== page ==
One of the aims in creating these instructions was to financially motivate people to spread knowledge of out-of-body experience. It’s therefore worth mentioning what the financial prospects are in doing so. The instructor should be able to make at least half the (if not the entire) average local monthly salary, and that’s even if he only does a couple of things right in getting an audience together. Whether he sees it as his main line of work or as just a side job, half the average local monthly salary is the minimum he needs to make to be taken seriously as an instructor.
The extremely high income upper boundary can be considered a big plus of being in this business. Depending on the format of the seminar and kind of audience, people routinely make twice and three times the average local salary. Meanwhile, holding well-organized events over the course of even a few weeks can net an organizer the average person’s annual income, a nice new car, and sometimes much more. And this is for hard work that benefits society, and not snake oil or pyramid schemes. Everything depends solely on you and your desires, goals, and ambitions.
With a correct approach, the potential of out-of-body experience is enormous – everyone can find something exciting in it. Sooner or later it will be the world’s most popular practice and an everyday phenomenon. This means that everyone is a potential student, and there are 7 billion people on this planet.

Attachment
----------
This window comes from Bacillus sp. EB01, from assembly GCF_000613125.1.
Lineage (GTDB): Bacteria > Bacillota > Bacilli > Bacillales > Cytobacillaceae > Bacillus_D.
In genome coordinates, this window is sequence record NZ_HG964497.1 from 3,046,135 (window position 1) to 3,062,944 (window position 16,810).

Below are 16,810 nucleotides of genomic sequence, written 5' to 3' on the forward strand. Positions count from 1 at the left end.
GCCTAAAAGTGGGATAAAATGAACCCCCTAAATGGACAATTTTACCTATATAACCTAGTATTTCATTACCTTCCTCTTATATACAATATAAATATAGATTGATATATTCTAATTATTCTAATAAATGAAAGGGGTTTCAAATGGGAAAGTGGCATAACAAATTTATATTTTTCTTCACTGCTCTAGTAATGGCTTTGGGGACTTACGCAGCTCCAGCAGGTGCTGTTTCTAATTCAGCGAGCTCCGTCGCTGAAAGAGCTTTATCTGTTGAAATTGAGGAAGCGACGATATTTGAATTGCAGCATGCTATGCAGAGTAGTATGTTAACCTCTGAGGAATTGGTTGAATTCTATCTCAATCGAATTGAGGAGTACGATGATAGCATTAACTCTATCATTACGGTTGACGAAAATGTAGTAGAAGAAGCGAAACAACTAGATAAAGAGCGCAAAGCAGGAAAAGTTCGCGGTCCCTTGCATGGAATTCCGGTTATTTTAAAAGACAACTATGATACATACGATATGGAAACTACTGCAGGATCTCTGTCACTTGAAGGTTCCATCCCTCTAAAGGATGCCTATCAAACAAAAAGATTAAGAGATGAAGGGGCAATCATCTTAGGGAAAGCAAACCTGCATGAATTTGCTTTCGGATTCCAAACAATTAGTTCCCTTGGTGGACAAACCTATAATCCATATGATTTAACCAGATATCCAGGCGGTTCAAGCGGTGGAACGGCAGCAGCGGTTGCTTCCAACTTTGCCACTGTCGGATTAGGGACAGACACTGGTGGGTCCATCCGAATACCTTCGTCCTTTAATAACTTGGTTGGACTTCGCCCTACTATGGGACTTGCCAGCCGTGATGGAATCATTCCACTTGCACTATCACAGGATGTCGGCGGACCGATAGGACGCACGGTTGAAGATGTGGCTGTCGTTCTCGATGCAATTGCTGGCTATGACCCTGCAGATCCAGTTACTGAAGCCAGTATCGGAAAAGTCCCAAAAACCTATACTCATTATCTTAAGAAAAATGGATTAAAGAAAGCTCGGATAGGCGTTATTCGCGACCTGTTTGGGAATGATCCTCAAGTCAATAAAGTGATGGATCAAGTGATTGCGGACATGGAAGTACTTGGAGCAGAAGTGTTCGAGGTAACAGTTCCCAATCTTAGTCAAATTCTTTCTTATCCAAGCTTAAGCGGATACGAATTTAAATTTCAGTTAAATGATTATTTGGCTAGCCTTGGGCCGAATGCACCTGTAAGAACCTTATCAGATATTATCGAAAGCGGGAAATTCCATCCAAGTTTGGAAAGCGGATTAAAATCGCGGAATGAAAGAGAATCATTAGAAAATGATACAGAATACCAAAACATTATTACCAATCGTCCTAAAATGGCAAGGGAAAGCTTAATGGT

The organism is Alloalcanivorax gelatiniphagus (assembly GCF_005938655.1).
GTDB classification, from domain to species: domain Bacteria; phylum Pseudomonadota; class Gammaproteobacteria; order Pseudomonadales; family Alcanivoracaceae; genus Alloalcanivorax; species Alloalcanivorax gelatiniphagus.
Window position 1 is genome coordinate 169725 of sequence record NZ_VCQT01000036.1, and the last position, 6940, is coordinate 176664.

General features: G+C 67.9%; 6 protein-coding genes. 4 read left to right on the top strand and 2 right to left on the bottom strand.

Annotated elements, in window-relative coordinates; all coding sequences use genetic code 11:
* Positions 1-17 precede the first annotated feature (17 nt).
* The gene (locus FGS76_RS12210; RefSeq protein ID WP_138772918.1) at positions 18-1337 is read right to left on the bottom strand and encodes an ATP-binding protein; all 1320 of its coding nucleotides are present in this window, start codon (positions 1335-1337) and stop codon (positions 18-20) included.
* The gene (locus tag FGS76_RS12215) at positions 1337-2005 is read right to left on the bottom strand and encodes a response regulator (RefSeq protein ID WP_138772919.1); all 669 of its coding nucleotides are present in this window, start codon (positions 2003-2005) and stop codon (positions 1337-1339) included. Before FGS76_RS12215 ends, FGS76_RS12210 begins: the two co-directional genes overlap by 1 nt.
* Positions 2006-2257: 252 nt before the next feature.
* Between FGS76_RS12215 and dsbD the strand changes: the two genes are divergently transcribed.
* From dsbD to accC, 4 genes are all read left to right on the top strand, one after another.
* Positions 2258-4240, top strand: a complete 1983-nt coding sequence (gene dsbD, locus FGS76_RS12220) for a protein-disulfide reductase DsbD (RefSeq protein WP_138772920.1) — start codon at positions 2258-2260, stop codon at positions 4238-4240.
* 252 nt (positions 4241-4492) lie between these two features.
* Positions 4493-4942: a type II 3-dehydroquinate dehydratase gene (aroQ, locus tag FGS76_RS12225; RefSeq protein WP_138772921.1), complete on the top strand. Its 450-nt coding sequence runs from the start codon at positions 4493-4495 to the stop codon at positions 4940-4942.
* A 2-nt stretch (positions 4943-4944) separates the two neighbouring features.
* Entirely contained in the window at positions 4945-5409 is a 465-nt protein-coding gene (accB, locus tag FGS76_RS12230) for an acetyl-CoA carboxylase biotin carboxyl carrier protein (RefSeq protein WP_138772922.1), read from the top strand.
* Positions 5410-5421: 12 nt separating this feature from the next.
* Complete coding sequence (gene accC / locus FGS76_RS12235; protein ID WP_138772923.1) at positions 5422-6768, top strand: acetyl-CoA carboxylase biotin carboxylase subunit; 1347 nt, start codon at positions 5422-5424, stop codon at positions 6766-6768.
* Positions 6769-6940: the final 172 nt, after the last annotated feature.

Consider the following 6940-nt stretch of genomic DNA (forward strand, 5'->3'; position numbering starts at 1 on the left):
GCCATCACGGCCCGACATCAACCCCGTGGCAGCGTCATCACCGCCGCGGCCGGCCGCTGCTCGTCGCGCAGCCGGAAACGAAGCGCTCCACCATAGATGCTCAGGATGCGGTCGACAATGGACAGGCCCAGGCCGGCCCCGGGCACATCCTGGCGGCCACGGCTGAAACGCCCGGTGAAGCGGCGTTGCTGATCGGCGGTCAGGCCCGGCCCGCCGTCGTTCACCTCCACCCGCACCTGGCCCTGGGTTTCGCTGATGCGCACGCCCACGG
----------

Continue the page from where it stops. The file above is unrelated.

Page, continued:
In some cases instructors will suffer setbacks, and their seminars will barely stay "in the black". This is always a result of mistakes when promoting the event, a certain element of laziness, or not being motivated to do a good job in the first place. Many new instructors and organizers are under the impression that people will materialize out of thin air to fill huge auditoriums. They forget that large audiences require hard work, creativity, time, and energy. No less than 80% of turnout depends on the work you put in to it. You cannot but succeed if you intensively promote your services.